Currently, approximately 8,000 end users in roughly 600 companies across the U.S. are using Pointman products.


According to the Peeva website, one in three dogs and cats in the United States go missing every year; 80 percent are never found. Michael Hamilton, founder and CEO of Peeva, knows firsthand the sadness of having a beloved pet go missing, never to be found. He started Peeva, a universal scanner and central pet registry, after discovering that the popular microchips embedded in pets can’t be read by all pet microchip scanners, making it more difficult to locate missing pets.

To help solve this problem and increase the chances of locating lost or stolen beloved pets, Peeva has developed a universal scanner and cloud-based central registry that can read all brands of microchips--regardless of their frequency or encryption--and pull up a pet’s complete medical history simply by scanning a microchip. When their pet’s microchip is scanned, the owner is instantly notified with the exact location, address, and telephone number where the scan took place, anywhere in the world.

Since appearing in the Upstart NY article, Hamilton has hired additional employees, created more prototypes, and received certification from the International Committee for Animal Recording. “This certification is critical, as it allowed us to begin beta testing hardware with animal hospitals throughout Western New York,” said Hamilton. “Their feedback has been invaluable in designing our product to be most effective.”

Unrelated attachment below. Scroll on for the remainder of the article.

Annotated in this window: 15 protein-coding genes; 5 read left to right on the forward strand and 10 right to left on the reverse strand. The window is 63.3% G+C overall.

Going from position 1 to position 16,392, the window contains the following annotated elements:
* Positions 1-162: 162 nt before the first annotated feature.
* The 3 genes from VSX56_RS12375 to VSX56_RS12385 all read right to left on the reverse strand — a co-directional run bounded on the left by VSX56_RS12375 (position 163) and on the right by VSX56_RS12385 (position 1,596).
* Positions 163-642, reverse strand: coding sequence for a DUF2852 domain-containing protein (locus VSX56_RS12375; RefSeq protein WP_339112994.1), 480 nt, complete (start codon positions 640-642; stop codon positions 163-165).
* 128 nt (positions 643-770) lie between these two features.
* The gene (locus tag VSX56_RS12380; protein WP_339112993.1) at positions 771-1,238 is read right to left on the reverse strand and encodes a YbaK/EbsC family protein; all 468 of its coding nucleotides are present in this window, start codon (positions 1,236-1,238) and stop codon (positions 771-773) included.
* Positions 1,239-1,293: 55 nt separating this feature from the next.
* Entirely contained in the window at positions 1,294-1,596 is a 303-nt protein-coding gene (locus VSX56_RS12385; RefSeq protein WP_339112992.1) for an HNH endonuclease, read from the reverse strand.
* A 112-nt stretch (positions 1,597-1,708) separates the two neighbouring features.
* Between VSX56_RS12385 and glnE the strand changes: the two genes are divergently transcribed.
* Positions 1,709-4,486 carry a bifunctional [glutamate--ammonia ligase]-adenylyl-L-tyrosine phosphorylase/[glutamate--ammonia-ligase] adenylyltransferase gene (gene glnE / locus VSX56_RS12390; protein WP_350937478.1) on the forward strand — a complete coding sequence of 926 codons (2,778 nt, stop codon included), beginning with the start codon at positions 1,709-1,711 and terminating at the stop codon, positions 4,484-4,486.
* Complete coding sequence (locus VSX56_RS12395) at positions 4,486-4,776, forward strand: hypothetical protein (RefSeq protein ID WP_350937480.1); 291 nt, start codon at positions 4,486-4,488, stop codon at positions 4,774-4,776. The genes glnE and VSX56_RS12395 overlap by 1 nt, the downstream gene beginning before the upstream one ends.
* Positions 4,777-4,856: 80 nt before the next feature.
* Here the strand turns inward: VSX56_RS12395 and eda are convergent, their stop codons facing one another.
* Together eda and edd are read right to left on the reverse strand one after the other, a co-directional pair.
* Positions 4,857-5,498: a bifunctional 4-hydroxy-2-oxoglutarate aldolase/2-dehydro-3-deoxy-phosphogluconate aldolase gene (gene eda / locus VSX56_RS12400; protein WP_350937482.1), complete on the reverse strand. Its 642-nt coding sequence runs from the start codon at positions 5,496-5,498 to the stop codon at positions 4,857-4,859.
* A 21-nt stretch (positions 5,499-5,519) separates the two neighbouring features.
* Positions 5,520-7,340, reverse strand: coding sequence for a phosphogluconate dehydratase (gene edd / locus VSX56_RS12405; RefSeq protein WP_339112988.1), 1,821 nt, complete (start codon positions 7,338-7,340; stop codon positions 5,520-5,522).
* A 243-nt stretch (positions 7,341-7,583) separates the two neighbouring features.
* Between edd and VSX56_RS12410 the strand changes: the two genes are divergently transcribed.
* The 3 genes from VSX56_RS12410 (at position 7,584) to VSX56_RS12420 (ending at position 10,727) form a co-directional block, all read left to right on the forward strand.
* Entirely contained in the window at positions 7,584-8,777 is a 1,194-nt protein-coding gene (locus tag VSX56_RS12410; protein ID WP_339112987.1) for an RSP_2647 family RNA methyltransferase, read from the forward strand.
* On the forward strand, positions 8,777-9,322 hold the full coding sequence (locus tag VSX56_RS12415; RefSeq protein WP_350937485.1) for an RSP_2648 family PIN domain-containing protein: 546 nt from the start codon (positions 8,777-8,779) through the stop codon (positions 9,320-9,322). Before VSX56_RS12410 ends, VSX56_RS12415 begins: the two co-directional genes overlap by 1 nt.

The company has also doubled its employee base, now employing 16, including more seasoned and experienced consultants and engineers. “We are constantly testing out different aspects of the product,” said Hamilton. “We’re looking into adding such innovations as thermo microchips that aren’t affected by body temperature, and we’re experimenting with facial recognition software and GPS.” And he said he’s heard from venture capitalists and angel groups who are very interested in helping him.

Hamilton has also received a lot of positive and helpful feedback and input from a variety of marketers, tax experts, web designers, and more since the article appeared. “One of the cool things about being based in Buffalo is that there are so many startups, and everyone is more than willing to help out each other. There’s mutual respect and the desire to see as many startups succeed as possible.”

Hamilton said he hopes to officially launch his product by fourth quarter 2018.

Read more articles by Nancy Cardillo.

Nancy Cardillo is a Buffalo-based freelance writer and public relations consultant. She can be reached at